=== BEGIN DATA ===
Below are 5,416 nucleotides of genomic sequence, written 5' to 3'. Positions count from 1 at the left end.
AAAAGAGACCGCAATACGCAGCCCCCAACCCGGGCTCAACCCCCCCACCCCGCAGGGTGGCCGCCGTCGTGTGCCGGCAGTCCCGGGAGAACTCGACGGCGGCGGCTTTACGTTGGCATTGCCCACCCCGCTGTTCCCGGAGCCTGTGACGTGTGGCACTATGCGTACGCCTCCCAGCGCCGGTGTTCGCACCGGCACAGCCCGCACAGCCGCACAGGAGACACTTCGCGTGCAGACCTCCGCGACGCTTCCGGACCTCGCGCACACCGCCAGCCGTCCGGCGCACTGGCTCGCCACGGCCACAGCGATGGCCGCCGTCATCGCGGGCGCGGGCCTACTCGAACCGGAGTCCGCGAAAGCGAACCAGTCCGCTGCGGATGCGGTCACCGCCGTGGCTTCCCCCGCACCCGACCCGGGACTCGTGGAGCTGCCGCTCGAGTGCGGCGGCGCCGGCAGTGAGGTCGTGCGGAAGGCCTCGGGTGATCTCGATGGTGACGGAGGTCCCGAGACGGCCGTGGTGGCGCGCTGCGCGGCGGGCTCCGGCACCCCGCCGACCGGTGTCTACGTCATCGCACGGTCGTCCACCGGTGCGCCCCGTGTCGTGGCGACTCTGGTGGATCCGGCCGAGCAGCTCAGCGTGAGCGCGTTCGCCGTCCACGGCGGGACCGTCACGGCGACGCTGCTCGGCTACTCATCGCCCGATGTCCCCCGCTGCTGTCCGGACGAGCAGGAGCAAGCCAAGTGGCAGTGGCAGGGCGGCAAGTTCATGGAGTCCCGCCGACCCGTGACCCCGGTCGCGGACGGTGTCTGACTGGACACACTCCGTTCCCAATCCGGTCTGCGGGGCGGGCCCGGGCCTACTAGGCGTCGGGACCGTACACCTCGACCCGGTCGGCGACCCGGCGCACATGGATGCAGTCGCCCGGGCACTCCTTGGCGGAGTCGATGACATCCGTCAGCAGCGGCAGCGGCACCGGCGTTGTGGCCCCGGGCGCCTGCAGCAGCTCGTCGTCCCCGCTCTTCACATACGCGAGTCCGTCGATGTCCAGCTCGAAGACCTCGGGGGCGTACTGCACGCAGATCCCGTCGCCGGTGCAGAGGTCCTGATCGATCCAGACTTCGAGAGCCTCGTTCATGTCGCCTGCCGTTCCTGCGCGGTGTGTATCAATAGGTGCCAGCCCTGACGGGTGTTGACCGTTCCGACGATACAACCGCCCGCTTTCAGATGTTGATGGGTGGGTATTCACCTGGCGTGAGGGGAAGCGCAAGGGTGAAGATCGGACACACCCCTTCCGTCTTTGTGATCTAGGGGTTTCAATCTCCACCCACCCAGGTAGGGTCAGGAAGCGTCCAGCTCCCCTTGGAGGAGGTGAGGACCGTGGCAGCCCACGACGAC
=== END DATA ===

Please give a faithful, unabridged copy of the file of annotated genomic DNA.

Below are 5,416 nucleotides of genomic sequence, written 5' to 3'. Positions count from 1 at the left end.
AAAAGAGACCGCAATACGCAGCCCCCAACCCGGGCTCAACCCCCCCACCCCGCAGGGTGGCCGCCGTCGTGTGCCGGCAGTCCCGGGAGAACTCGACGGCGGCGGCTTTACGTTGGCATTGCCCACCCCGCTGTTCCCGGAGCCTGTGACGTGTGGCACTATGCGTACGCCTCCCAGCGCCGGTGTTCGCACCGGCACAGCCCGCACAGCCGCACAGGAGACACTTCGCGTGCAGACCTCCGCGACGCTTCCGGACCTCGCGCACACCGCCAGCCGTCCGGCGCACTGGCTCGCCACGGCCACAGCGATGGCCGCCGTCATCGCGGGCGCGGGCCTACTCGAACCGGAGTCCGCGAAAGCGAACCAGTCCGCTGCGGATGCGGTCACCGCCGTGGCTTCCCCCGCACCCGACCCGGGACTCGTGGAGCTGCCGCTCGAGTGCGGCGGCGCCGGCAGTGAGGTCGTGCGGAAGGCCTCGGGTGATCTCGATGGTGACGGAGGTCCCGAGACGGCCGTGGTGGCGCGCTGCGCGGCGGGCTCCGGCACCCCGCCGACCGGTGTCTACGTCATCGCACGGTCGTCCACCGGTGCGCCCCGTGTCGTGGCGACTCTGGTGGATCCGGCCGAGCAGCTCAGCGTGAGCGCGTTCGCCGTCCACGGCGGGACCGTCACGGCGACGCTGCTCGGCTACTCATCGCCCGATGTCCCCCGCTGCTGTCCGGACGAGCAGGAGCAAGCCAAGTGGCAGTGGCAGGGCGGCAAGTTCATGGAGTCCCGCCGACCCGTGACCCCGGTCGCGGACGGTGTCTGACTGGACACACTCCGTTCCCAATCCGGTCTGCGGGGCGGGCCCGGGCCTACTAGGCGTCGGGACCGTACACCTCGACCCGGTCGGCGACCCGGCGCACATGGATGCAGTCGCCCGGGCACTCCTTGGCGGAGTCGATGACATCCGTCAGCAGCGGCAGCGGCACCGGCGTTGTGGCCCCGGGCGCCTGCAGCAGCTCGTCGTCCCCGCTCTTCACATACGCGAGTCCGTCGATGTCCAGCTCGAAGACCTCGGGGGCGTACTGCACGCAGATCCCGTCGCCGGTGCAGAGGTCCTGATCGATCCAGACTTCGAGAGCCTCGTTCATGTCGCCTGCCGTTCCTGCGCGGTGTGTATCAATAGGTGCCAGCCCTGACGGGTGTTGACCGTTCCGACGATACAACCGCCCGCTTTCAGATGTTGATGGGTGGGTATTCACCTGGCGTGAGGGGAAGCGCAAGGGTGAAGATCGGACACACCCCTTCCGTCTTTGTGATCTAGGGGTTTCAATCTCCACCCACCCAGGTAGGGTCAGGAAGCGTCCAGCTCCCCTTGGAGGAGGTGAGGACCGTGGCAGCCCACGACGAC